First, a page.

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People executed on order of English monarchs

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  • Francis Dereham (c.1513 - 1541)
    Francis Dereham was the son of John (Thomas) Derham, of Crimplesham in Norfolk, and Isabell, the daughter of John Paynell, of Boothby in Lincolnshire. According to historian **** Francis Dereham was ...
  • Sir Alexander Livingston (c.1375 - 1451)
    Alexander Livingston of Callendar Sir Alexander Livingston of Callendar (died 1451) was a significant figure in the early part of the reign of King James II of Scotland. Alexander Livingston, was t...
  • Wat Tyler (1341 - 1381)
    With news of rebellions of the upper classes in France and Flanders, the English readied for an insurrection. John Ball, Jack Straw and others advocated the destruction of the hierarchical feudal syste...
  • Sir John Gates, Kt, MP (c.1504 - 1553)
    John Gates (courtier) Born 1504 Died 22 August 1553 Tower Hill, London Cause of death Decapitation Resting place St. Peter ad Vincula, London Nationality English Known for Soldier and cou...
  • Thomas de Ros, 9th Lord de Ros of Helmsley (1427 - 1464)
    Thomas de Ros, 9th Lord de Ros of Helmsley b. 9 September 1427 - Conisburgh Castle, d. 14 May 1464 Parents: Thomas de Ros, 8th Lord de Ros of Helmsley, Lady Eleanor Beauchamp. Married: Philip...

Scope of Project

This project aims to identify people executed on order of the Kings and Queens of England and Great Britain.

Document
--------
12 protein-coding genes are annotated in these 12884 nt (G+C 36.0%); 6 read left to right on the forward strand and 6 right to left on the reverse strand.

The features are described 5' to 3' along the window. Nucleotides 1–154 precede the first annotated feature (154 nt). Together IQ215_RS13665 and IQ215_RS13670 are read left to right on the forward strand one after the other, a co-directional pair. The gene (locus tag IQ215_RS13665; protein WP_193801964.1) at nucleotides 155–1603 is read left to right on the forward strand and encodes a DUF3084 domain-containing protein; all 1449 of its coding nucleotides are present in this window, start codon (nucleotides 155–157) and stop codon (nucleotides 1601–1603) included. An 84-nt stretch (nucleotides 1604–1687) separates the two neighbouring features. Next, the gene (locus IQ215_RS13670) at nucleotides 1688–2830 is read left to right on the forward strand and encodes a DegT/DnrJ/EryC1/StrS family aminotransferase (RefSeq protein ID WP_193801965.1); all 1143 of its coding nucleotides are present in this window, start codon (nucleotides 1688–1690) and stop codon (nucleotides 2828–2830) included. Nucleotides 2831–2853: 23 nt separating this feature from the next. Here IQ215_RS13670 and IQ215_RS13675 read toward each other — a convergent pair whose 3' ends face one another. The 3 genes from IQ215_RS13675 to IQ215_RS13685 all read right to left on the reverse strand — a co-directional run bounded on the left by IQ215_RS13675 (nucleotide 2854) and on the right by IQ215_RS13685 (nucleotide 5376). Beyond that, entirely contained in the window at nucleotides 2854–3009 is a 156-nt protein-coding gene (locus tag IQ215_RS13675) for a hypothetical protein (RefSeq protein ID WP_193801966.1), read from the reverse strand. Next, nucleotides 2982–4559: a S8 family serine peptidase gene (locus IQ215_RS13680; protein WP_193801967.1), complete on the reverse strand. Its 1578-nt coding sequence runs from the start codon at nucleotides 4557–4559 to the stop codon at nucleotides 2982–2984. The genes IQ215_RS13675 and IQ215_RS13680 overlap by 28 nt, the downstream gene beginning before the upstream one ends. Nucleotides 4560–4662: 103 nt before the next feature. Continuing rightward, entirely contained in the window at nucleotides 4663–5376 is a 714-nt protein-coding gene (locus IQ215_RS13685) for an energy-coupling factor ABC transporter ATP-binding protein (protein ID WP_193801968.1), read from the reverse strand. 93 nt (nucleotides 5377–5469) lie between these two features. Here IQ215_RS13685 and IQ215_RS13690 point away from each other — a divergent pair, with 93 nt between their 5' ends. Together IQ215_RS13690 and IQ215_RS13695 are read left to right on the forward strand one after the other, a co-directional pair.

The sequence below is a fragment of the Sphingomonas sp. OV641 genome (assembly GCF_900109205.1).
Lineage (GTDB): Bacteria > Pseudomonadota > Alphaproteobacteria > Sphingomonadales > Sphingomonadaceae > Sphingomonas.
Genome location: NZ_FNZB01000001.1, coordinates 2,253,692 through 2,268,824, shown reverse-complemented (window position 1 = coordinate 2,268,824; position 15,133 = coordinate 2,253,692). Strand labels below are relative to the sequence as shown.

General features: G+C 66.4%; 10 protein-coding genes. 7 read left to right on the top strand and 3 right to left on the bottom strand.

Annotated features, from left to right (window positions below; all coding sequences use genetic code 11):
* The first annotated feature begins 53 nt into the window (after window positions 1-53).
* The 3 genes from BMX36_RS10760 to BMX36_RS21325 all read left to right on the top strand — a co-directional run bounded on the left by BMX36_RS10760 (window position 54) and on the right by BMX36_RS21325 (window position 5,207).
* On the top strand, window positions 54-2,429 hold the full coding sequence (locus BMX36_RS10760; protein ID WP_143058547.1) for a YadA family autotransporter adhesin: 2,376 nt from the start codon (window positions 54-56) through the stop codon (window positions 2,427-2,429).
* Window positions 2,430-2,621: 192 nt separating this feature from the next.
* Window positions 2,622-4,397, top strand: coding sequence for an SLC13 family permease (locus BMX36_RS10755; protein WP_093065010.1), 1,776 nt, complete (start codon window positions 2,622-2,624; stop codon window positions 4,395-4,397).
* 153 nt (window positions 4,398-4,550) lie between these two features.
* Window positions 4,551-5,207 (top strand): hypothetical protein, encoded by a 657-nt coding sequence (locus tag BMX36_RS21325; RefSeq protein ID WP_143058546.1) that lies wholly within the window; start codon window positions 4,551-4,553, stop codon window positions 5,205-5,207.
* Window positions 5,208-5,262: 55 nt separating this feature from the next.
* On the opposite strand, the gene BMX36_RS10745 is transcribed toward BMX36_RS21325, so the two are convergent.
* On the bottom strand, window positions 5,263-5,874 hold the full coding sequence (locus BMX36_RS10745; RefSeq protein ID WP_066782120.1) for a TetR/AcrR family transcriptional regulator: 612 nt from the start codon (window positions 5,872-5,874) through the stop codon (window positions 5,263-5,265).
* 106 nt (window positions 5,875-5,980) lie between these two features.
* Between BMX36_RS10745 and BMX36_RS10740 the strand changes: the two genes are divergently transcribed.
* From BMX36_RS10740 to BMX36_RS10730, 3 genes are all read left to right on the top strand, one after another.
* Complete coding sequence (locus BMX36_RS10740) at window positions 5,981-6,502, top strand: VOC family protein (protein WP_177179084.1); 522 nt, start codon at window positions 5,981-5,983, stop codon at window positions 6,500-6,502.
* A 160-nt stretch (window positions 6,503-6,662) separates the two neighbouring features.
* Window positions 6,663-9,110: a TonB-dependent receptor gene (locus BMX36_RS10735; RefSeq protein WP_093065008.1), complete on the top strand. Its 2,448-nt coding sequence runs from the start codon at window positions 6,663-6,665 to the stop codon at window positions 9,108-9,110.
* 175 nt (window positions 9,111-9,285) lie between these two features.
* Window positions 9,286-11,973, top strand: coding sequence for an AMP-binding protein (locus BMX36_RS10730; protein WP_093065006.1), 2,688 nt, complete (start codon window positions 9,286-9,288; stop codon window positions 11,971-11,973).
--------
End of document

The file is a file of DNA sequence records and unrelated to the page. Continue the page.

Under the law of the United Kingdom, high treason is the crime of disloyalty to the Crown. Offences constituting high treason include plotting the murder of the sovereign; having sexual intercourse with the sovereign's consort, with his eldest unmarried daughter, or with the wife of the heir to the throne; levying war against the sovereign and adhering to the sovereign's enemies, giving them aid or comfort; and attempting to undermine the lawfully established line of succession. Several other crimes have historically been categorised as high treason, including counterfeiting money and being a Catholic priest.

High treason was formerly distinguished from petty treason, a treason committed against a subject of the sovereign, the scope of which was limited by statute to the murder of a legal superior. Petty treason comprised the murder of a master by his servant, of a husband by his wife, or of a bishop. Petty treason ceased to be a distinct offence from murder in 1828.

Considered to be the most serious of offences, high treason was often met with extraordinary punishment, because it threatened the security of the state. A particularly horrific manner of execution known as hanging, drawing and quartering was often employed. The last treason trial was that of William Joyce, who was executed in 1946.